In contrast, bootleg items usually are laden with defects. Shoddy screen prints and substandard embroidery are the most obvious tip-offs. Other times—believe it or not—a word might be misspelled.
Counterfeiters often buy what’s known as “seconds” from distributors. These are plain T-shirts that have slight imperfections and cannot be sold to consumers in traditional retail outlets. The tags usually have been cut off, or are missing, to indicate their worthless value.
Most unlicensed vendors carry 10 to 15 T-shirts with them at a time. If their faulty merchandise fails to raise red flags, their sales methods should, Drucker said.
“Traditionally,” he said, “licensed merchandise is not sold by people running through parking lots with backpacks.”
Overall, it’s estimated that $200 billion to $250 billion of fake merchandise is sold in the United States annually.
The NCAA has about 50 trademarks and slogans protected, including Final Four, Elite Eight and Frozen Four, the men’s hockey championship.
Colleges and universities are responsible for protecting their own trademarks, and many also contract with Collegiate Licensing for those services. The company counts 165 colleges and universities as clients, including Purdue University and the University of Notre Dame, as well as several college conferences and the Heisman Trophy.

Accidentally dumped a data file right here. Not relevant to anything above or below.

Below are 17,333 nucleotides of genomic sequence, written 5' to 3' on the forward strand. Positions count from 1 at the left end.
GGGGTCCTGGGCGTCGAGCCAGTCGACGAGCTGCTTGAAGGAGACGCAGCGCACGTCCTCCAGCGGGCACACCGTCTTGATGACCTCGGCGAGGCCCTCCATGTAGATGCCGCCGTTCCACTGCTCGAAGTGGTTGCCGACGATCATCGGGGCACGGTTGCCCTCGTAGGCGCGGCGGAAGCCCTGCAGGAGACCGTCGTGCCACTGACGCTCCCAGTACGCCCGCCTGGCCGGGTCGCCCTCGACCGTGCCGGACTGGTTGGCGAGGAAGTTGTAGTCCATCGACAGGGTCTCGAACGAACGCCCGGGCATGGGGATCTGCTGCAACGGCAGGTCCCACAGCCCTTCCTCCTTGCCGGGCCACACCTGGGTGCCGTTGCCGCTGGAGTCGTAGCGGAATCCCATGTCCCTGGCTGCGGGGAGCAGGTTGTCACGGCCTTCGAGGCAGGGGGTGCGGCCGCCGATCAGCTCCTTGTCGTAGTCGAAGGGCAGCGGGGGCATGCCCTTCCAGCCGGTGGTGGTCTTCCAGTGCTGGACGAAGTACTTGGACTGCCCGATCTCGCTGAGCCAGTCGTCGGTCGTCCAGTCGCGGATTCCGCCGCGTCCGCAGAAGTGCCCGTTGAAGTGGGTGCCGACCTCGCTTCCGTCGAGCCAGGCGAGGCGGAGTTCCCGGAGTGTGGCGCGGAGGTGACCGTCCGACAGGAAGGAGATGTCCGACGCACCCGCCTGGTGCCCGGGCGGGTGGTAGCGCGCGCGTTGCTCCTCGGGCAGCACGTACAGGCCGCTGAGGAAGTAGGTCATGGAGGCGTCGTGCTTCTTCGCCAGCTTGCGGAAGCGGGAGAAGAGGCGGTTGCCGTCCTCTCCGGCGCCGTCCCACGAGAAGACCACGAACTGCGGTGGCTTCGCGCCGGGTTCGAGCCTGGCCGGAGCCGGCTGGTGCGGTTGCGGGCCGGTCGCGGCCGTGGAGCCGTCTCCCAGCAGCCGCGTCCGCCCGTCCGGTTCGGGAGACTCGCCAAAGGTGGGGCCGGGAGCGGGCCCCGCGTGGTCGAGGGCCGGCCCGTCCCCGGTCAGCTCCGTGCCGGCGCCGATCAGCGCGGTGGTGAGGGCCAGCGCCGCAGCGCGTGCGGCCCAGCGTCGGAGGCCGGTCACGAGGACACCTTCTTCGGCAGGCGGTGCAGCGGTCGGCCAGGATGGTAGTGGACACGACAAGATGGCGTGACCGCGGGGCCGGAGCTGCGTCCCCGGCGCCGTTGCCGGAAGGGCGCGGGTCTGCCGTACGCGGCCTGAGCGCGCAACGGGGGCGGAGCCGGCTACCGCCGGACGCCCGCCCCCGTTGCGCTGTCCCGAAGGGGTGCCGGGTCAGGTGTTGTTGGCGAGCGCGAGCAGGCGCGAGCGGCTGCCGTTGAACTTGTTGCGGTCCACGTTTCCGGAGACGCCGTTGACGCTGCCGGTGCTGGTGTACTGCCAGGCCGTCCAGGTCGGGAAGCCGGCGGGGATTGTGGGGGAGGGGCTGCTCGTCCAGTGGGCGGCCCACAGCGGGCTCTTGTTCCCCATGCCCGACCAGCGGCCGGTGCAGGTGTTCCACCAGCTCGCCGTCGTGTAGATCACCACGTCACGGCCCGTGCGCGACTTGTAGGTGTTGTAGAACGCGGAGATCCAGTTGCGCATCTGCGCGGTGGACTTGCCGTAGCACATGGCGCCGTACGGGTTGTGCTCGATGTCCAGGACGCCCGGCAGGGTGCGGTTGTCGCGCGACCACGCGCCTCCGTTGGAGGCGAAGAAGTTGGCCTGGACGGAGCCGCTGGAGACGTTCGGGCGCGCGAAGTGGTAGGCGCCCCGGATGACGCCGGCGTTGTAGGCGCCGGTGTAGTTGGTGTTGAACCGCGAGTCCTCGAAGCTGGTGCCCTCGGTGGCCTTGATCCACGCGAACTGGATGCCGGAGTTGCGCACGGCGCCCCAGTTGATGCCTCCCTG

But if the Butler Bulldogs, for instance, were to advance to the Final Four, Collegiate Licensing could enforce any infringements to the logo, even though it doesn’t represent Butler, because the team is participating in an NCAA-sanctioned event.
A deep run in the tournament undoubtedly would bring more exposure to Butler, whose main threat of infringement comes from student groups oblivious to the legal ramifications, said Lindsay Martin, Butler’s manager of sports marketing and promotions.
“Schools that don’t have their trademarks protected don’t have a legal leg to stand on if something were to come up,” Martin said.
The bright spotlight shone on the Final Four arguably heightens the risk of trademark infringement to the NCAA and to participating teams. But the NCAA’s efforts to protect its rights extend beyond the tournament.
Infringement policies prevalent among all sports organizations are meant to protect authorized sponsors and advertisers who pay big money to be affiliated with a league, or a particular team.
Sponsorship agreements often range in the hundreds of thousands of dollars and can reach into the millions.
Any unlicensed company insinuating a partnership with the NCAA is first hit with a cease-and-desist letter, said the NCAA’s Rossello. Often, a letter persuades offenders to stop.
“It’s certainly important for us to make sure our partners receive the value they intended to get when they made the investment,” Rossello said. “The other part is that we don’t want to tarnish the NCAA.”
To be sure, lack of enforcement could jeopardize the NCAA brand, said Michael Swift, a lawyer at the local Maginot Moore & Beck LLP intellectual property boutique.
The hard part, however, is stopping infringement that occurs over the Internet, which can run rampant on Web sites such as eBay.
“That’s like a game of Whac-A-Mole,” Swift said. “Once you hit one, another pops up.”•